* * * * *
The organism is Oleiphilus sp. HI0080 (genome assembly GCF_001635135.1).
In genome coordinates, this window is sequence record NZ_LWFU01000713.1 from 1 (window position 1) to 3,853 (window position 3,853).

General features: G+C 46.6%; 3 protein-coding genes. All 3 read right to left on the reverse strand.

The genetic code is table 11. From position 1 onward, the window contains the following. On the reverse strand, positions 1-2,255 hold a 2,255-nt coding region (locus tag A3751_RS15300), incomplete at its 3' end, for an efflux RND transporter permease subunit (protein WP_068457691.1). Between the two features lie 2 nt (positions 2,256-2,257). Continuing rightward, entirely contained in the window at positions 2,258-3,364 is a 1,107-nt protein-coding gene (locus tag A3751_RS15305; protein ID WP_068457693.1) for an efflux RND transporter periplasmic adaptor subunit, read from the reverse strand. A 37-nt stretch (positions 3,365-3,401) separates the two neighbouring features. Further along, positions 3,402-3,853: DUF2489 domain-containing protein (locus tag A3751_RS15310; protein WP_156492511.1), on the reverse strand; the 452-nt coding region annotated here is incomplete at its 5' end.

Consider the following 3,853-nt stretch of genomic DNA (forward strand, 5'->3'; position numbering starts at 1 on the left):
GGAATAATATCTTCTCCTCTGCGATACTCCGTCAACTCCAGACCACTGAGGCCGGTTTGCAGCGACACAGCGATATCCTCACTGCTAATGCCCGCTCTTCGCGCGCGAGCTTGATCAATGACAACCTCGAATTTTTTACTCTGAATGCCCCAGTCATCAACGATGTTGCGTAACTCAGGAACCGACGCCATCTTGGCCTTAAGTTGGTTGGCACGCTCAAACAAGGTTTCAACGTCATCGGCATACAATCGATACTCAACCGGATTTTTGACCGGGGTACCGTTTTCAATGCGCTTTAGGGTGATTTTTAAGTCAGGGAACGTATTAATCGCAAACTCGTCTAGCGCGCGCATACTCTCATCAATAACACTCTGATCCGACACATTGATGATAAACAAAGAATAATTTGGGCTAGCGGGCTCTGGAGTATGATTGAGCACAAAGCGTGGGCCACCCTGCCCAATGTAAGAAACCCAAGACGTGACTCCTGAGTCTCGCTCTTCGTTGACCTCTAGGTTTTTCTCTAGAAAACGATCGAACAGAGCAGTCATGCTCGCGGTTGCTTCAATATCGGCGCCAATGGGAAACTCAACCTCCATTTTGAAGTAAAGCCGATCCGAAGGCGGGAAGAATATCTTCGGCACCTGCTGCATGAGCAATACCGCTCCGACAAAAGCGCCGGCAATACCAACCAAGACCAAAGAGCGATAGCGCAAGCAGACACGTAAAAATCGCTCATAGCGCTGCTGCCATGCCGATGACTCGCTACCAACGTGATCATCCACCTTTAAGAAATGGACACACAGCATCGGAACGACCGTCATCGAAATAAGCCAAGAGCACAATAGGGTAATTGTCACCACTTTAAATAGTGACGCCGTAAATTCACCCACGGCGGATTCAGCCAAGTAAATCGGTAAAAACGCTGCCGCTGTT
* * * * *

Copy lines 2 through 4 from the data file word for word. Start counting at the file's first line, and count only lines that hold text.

In genome coordinates, this window is sequence record NZ_LWFU01000713.1 from 1 (window position 1) to 3,853 (window position 3,853).

General features: G+C 46.6%; 3 protein-coding genes. All 3 read right to left on the reverse strand.

The genetic code is table 11. From position 1 onward, the window contains the following. On the reverse strand, positions 1-2,255 hold a 2,255-nt coding region (locus tag A3751_RS15300), incomplete at its 3' end, for an efflux RND transporter permease subunit (protein WP_068457691.1). Between the two features lie 2 nt (positions 2,256-2,257). Continuing rightward, entirely contained in the window at positions 2,258-3,364 is a 1,107-nt protein-coding gene (locus tag A3751_RS15305; protein ID WP_068457693.1) for an efflux RND transporter periplasmic adaptor subunit, read from the reverse strand. A 37-nt stretch (positions 3,365-3,401) separates the two neighbouring features. Further along, positions 3,402-3,853: DUF2489 domain-containing protein (locus tag A3751_RS15310; protein WP_156492511.1), on the reverse strand; the 452-nt coding region annotated here is incomplete at its 5' end.